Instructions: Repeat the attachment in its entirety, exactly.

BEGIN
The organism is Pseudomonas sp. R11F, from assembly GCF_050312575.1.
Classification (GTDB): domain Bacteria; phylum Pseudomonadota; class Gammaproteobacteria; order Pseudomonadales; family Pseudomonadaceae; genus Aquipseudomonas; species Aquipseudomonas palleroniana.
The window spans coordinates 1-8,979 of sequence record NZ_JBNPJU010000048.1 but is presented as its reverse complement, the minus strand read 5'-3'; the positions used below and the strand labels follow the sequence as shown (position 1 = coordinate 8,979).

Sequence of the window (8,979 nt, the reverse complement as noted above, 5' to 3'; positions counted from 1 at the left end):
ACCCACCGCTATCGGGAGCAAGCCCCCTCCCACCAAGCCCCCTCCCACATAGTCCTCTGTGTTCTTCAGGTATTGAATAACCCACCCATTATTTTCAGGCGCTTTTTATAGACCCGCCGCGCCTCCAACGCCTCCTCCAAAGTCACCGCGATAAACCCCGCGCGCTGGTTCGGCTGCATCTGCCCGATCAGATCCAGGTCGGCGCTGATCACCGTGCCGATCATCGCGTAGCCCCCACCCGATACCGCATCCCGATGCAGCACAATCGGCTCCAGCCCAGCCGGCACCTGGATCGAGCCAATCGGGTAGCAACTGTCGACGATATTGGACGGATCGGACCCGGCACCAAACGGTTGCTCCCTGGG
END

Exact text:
The organism is Pseudomonas sp. R11F, from assembly GCF_050312575.1.
Classification (GTDB): domain Bacteria; phylum Pseudomonadota; class Gammaproteobacteria; order Pseudomonadales; family Pseudomonadaceae; genus Aquipseudomonas; species Aquipseudomonas palleroniana.
The window spans coordinates 1-8,979 of sequence record NZ_JBNPJU010000048.1 but is presented as its reverse complement, the minus strand read 5'-3'; the positions used below and the strand labels follow the sequence as shown (position 1 = coordinate 8,979).

Sequence of the window (8,979 nt, the reverse complement as noted above, 5' to 3'; positions counted from 1 at the left end):
ACCCACCGCTATCGGGAGCAAGCCCCCTCCCACCAAGCCCCCTCCCACATAGTCCTCTGTGTTCTTCAGGTATTGAATAACCCACCCATTATTTTCAGGCGCTTTTTATAGACCCGCCGCGCCTCCAACGCCTCCTCCAAAGTCACCGCGATAAACCCCGCGCGCTGGTTCGGCTGCATCTGCCCGATCAGATCCAGGTCGGCGCTGATCACCGTGCCGATCATCGCGTAGCCCCCACCCGATACCGCATCCCGATGCAGCACAATCGGCTCCAGCCCAGCCGGCACCTGGATCGAGCCAATCGGGTAGCAACTGTCGACGATATTGGACGGATCGGACCCGGCACCAAACGGTTGCTCCCTGGG